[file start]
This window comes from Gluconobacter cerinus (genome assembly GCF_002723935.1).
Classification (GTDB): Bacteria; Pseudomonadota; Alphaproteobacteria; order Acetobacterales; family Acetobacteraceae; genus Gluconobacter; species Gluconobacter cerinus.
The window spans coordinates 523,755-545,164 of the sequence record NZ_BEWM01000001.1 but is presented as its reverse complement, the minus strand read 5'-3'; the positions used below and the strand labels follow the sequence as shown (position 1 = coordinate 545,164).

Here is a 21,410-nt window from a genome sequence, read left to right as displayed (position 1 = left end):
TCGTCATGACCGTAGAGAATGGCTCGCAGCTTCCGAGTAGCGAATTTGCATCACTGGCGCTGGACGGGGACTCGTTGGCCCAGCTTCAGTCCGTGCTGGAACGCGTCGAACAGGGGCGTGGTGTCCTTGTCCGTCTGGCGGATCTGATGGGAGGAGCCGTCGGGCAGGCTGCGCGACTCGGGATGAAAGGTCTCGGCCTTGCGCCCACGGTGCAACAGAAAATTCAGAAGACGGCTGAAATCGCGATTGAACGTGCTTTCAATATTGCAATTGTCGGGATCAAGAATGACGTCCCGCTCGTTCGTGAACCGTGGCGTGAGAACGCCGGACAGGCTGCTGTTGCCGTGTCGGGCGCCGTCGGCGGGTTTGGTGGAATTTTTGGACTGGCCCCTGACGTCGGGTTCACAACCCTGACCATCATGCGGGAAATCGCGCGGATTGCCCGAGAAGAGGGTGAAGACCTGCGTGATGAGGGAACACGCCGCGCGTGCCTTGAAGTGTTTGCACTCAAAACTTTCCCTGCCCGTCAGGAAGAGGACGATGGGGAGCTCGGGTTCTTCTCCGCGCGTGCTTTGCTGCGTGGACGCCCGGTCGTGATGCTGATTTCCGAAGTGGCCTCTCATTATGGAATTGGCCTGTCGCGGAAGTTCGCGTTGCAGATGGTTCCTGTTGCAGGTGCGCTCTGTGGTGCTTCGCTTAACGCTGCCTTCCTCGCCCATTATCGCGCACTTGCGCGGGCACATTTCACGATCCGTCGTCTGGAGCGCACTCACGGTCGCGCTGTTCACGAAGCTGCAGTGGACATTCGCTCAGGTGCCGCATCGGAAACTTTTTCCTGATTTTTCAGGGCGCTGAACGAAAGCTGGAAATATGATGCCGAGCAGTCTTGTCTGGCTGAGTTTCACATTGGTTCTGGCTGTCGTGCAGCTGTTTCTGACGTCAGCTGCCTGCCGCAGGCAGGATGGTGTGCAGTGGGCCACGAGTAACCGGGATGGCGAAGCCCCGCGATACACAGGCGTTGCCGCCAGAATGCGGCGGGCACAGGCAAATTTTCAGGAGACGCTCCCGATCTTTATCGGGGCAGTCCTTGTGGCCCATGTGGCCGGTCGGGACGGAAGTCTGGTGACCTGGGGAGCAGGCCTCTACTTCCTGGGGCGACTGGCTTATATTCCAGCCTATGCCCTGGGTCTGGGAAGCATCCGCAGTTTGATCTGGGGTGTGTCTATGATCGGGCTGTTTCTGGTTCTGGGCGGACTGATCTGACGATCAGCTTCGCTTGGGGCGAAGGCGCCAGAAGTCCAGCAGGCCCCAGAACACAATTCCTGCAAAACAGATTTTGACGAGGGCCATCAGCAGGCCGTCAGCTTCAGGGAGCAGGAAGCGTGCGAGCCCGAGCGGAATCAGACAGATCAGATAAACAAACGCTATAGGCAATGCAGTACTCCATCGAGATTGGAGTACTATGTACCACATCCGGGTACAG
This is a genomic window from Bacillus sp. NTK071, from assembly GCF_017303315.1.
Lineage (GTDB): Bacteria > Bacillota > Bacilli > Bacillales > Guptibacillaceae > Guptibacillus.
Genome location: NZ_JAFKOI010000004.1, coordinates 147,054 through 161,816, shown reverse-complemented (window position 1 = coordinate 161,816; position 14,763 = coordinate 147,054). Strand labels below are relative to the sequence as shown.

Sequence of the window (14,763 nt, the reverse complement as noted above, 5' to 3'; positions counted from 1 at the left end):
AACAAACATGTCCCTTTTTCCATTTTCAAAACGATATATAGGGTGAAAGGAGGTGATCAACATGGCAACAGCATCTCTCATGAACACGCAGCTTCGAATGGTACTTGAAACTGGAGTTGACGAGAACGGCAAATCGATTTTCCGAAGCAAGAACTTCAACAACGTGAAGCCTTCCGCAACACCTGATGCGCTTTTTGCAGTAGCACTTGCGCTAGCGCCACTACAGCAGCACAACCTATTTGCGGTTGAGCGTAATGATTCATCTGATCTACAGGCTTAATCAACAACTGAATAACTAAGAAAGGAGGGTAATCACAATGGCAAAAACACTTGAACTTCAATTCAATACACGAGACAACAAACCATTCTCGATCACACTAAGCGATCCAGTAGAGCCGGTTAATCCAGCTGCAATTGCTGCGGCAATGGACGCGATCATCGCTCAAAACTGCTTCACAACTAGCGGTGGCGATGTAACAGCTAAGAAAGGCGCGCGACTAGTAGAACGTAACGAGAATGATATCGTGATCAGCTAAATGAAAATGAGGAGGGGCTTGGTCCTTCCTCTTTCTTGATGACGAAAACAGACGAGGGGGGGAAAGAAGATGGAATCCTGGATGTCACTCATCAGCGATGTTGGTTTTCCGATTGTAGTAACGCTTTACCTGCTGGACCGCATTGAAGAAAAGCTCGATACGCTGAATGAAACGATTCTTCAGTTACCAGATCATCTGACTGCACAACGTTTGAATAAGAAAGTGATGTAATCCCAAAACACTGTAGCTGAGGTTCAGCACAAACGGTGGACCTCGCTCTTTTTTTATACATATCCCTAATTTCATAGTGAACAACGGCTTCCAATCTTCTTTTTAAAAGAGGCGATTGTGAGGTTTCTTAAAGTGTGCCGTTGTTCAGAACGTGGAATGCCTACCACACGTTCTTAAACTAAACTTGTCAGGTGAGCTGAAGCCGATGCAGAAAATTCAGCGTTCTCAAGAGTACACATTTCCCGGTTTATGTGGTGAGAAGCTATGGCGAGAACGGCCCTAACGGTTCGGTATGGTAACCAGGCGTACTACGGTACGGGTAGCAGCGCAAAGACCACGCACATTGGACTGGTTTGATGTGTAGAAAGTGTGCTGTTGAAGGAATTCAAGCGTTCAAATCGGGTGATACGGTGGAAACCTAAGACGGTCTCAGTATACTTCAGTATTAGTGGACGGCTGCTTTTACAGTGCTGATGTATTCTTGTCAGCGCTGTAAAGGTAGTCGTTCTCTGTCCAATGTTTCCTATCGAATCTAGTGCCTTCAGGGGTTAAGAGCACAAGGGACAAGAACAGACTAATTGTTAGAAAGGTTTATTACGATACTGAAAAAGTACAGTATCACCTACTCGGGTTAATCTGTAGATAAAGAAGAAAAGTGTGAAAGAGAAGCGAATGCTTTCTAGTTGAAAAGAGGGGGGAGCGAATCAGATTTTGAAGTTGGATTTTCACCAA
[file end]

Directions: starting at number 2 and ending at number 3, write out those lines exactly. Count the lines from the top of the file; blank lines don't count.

Classification (GTDB): Bacteria; Pseudomonadota; Alphaproteobacteria; order Acetobacterales; family Acetobacteraceae; genus Gluconobacter; species Gluconobacter cerinus.
The window spans coordinates 523,755-545,164 of the sequence record NZ_BEWM01000001.1 but is presented as its reverse complement, the minus strand read 5'-3'; the positions used below and the strand labels follow the sequence as shown (position 1 = coordinate 545,164).